February 25, 2024
Yale settles claims it favors wealthy students for admission, will pay .5 million


(The Hill) – A U.S. District judge in Chicago on Monday gave preliminary approval to more than $104 million in settlements among top universities and students who have accused the schools of favoring the wealthy for admission.

The lawsuit was filed in 2022 against 16 major U.S. colleges, including Yale, Georgetown, Northwestern and other prestigious schools, for allegedly engaging in price fixing and limiting student financial aid by using a methodology shared among the schools to calculate financial need for an applicant.

(AP Photo/Beth J. Harpaz)

U.S. District Judge Matthew Kennelly in the Northern District of Illinois said in a hearing that the previous agreement among the students and Yale, Columbia, Brown and other schools was reasonable and can move forward.

The case is continuing against 10 other schools, including the Massachusetts Institute of Technology, Dartmouth College and Georgetown University, Reuters first reported.

While schools are allowed to collaborate on their financial aid formulas under federal law, they can only do so if they don’t consider the student’s financial need when it comes to admissions. The lawsuit challenges this, arguing that the universities did take into consideration if a student would be able to pay tuition.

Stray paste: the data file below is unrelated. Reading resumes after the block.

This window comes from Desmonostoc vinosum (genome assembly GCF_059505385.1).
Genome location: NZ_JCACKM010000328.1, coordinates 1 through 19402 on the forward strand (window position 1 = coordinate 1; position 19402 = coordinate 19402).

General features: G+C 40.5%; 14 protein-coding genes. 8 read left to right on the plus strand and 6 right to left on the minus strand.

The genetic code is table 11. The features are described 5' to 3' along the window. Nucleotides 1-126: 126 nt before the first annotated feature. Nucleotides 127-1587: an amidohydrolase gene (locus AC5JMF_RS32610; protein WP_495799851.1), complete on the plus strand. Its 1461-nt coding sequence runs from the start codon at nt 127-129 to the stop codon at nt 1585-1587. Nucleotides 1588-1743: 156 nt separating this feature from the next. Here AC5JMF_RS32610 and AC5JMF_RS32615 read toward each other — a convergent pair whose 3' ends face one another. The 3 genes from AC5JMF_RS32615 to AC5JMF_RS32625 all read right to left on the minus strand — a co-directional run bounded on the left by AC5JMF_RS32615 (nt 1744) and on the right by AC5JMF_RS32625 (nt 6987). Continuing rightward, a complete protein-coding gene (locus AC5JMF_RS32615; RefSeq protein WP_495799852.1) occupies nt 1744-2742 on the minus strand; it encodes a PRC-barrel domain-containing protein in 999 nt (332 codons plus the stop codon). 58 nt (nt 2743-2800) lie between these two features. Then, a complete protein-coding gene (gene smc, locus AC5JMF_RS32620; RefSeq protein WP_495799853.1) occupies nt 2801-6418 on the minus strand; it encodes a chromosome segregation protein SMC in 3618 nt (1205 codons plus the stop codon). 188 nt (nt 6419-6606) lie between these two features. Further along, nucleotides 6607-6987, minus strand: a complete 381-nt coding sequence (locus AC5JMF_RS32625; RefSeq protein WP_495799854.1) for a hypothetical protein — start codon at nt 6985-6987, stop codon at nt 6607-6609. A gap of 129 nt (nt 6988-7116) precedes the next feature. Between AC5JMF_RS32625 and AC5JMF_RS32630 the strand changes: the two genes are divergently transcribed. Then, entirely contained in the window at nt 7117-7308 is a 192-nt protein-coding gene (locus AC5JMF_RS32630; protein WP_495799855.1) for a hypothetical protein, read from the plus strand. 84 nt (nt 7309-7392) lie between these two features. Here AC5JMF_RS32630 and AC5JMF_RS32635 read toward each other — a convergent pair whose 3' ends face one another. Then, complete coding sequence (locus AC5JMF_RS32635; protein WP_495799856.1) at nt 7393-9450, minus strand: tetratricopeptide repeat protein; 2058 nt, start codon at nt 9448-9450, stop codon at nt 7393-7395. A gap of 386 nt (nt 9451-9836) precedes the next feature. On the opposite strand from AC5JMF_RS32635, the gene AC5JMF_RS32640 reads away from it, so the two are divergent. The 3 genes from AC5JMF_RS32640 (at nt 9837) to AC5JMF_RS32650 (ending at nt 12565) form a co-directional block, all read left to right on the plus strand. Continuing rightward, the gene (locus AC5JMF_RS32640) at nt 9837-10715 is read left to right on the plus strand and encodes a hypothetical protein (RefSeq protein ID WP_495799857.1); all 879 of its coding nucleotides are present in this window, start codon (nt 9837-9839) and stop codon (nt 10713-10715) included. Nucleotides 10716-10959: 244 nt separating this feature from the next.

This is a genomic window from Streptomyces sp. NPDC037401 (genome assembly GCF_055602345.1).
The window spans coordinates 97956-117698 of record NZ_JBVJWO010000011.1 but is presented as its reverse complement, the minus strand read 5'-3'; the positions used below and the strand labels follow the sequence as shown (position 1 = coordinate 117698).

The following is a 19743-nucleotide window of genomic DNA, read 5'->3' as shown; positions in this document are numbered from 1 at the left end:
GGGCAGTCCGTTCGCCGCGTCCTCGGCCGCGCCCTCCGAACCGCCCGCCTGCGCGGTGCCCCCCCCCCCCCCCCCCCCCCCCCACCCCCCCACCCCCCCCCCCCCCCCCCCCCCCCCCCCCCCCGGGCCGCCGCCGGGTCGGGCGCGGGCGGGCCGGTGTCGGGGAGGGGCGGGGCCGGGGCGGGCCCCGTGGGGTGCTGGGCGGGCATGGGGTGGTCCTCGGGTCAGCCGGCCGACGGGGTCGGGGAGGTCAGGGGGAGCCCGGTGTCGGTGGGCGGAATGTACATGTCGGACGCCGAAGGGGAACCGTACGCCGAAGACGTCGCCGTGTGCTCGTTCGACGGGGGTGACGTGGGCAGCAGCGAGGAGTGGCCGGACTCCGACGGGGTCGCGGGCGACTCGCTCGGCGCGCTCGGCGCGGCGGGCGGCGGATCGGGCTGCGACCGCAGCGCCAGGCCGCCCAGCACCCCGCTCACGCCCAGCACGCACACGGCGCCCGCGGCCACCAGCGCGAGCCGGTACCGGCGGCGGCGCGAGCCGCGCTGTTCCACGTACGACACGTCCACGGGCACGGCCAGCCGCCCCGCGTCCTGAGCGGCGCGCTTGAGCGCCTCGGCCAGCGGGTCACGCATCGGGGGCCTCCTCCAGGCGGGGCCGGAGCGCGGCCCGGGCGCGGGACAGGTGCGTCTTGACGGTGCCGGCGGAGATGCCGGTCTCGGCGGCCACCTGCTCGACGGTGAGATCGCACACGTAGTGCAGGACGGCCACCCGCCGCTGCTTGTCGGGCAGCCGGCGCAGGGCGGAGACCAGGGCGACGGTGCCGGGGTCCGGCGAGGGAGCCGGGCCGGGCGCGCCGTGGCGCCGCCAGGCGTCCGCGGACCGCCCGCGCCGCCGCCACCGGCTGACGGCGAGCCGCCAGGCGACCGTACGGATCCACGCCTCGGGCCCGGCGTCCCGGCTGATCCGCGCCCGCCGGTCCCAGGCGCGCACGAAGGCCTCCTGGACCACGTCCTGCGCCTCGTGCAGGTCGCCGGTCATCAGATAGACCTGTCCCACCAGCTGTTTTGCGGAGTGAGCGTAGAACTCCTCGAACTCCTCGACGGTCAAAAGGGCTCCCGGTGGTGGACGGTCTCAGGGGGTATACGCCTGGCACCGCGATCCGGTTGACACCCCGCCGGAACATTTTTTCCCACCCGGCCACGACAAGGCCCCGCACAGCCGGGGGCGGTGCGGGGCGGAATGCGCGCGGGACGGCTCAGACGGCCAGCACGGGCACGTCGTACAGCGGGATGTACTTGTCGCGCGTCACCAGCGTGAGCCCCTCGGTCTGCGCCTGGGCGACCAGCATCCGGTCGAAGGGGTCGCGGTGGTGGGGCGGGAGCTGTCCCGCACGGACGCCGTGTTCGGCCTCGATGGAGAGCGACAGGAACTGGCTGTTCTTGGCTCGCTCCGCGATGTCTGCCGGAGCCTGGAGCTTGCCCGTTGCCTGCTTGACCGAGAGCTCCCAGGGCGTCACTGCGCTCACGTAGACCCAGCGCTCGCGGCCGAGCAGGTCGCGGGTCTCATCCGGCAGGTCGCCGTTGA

Yale and Emory said they would each pay $18.5 million to settle. Brown agreed to $19.5 million and Columbia and Duke both said they would pay $24 million, Reuters reported. The average payout to members of the class is expected to be $750.

According to the outlet, a lawyer for the students, Eric Cramer, said the students are negotiating with some schools while preparing for trial against others. He said it was in the students’ best interest to resolve the cases with the right amount of money and to pursue further legal action against the schools who refuse to settle.

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In 1994, a piece of legislation exempted schools considered need-blind and allowed them to create common guidelines for how to assess an applicant’s financial need. The law essentially allowed schools to bypass bidding wars for low-income students but did not allow them to favor wealthier applicants that would not need as much financial aid.